CEO Marleen and General Manager Hans on the rebranding of Deliva

There’s something in the air at Deliva lately. Nothing new, because everyone is used to the fragrant aromas of our delicious cooking. However, there was an extra spoonful of mystery this time. The big secret was recently revealed: Deliva was given a new look. Marleen and Hans explain why it was time for a so-called rebranding, and how this was done.

Can you tell us more about the history of Deliva?

Marleen: “Actually, the company has been around since the 1980s. I started it with my then husband and expanded it. We went our separate ways in 2017 and I took over all the shares. We changed course completely. A completely new management team was put in place, among others things, and our company culture also changed significantly. Whereas we previously had a top down structure, we switched to a much horizontal organisation. This is how we came to be the company that Deliva is today.”

How has Deliva developed over the years?
Hans: “Since we were already active in the traditional hospitality and events sector, we needed a centralised kitchen. It would allow us to know exactly what we were serving at our different locations, and better manage our activities. We then decided to focus entirely on catering, and Traiteur Herman, Herman Horeca, and Horeservi Catering were born. And finally Umami. The latter is Deliva’s biggest customer right now. Of course, we are intertwined, but autonomous at the same time. This is also the case with Clean Minds. We reinforce each other, but each also focuses on external customers.”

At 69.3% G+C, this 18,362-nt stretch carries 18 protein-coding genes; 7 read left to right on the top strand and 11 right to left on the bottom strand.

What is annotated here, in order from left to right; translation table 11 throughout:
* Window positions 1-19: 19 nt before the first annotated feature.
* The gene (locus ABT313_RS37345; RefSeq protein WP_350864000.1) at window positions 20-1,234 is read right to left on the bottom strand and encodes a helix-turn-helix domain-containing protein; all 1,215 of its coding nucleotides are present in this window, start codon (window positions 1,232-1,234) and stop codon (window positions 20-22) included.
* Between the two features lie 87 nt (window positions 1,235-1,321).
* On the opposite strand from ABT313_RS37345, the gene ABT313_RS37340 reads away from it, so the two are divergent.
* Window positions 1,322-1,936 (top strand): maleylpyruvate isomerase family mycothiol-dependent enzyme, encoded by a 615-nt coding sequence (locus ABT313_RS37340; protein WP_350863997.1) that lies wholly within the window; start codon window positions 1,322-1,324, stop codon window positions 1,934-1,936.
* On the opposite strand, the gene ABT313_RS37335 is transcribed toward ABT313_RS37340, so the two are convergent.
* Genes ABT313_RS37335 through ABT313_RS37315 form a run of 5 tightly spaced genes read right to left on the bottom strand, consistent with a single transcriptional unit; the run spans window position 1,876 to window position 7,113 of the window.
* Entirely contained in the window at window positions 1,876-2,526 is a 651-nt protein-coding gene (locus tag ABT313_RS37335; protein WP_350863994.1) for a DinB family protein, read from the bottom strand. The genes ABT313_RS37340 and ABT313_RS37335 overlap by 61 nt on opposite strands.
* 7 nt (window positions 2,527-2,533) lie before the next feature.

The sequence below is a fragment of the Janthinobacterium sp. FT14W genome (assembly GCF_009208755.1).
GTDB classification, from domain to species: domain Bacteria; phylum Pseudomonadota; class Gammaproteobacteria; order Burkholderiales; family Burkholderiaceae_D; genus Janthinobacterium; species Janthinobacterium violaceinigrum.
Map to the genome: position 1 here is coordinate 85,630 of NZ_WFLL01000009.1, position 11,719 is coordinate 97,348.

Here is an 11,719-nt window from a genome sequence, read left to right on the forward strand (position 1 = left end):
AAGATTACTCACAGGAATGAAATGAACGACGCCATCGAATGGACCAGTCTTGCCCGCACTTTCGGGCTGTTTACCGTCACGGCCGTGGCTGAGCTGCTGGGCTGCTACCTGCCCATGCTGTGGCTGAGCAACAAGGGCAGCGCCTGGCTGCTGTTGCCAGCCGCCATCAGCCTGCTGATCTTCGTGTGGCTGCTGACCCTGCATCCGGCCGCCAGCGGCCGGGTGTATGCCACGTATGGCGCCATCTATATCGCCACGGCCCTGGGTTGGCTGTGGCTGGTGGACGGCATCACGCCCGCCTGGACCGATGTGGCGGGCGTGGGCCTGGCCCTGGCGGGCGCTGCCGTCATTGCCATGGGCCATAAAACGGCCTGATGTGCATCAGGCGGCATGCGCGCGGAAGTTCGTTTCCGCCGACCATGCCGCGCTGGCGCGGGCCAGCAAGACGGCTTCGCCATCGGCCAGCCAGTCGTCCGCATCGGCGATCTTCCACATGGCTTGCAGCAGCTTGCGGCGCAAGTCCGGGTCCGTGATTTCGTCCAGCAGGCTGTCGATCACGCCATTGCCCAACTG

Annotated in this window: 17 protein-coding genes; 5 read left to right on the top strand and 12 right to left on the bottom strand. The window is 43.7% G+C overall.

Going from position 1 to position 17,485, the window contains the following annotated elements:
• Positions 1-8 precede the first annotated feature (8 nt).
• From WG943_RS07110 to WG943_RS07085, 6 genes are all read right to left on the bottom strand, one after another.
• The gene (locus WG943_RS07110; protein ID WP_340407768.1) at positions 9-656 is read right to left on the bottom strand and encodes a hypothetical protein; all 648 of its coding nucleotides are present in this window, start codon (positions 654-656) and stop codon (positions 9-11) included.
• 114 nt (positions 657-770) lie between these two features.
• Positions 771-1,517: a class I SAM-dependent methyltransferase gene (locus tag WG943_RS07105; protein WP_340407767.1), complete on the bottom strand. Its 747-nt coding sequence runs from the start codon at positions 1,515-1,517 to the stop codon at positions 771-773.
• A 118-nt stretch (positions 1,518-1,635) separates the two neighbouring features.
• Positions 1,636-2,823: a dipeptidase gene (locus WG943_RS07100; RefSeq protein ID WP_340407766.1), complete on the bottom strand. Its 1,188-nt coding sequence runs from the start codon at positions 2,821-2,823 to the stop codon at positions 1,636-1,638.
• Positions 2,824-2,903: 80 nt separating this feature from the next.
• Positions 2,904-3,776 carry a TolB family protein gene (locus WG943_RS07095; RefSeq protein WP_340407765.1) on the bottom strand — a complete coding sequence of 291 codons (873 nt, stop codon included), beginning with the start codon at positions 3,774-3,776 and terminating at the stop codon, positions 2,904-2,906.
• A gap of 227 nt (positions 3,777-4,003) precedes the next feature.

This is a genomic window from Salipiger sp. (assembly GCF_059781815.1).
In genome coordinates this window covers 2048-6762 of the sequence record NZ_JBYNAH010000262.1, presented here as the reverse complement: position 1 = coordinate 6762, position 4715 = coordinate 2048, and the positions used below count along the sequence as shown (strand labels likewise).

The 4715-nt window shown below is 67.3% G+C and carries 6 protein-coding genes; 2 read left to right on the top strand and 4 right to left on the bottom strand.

Marleen: “Today we have about 650 employees. A large number of these are permanent employers. We often call on temporary staff at peak times. Although there is little in the way of peak and off-peak after corona. Finding the right employees is quite a challenge nowadays. After all, the tasks in our company require some specialised skills, such as hygiene, safety, and efficiency. And for catering, an employee also has to be customer-friendly. Candidates have to meet a considerable set of requirements.”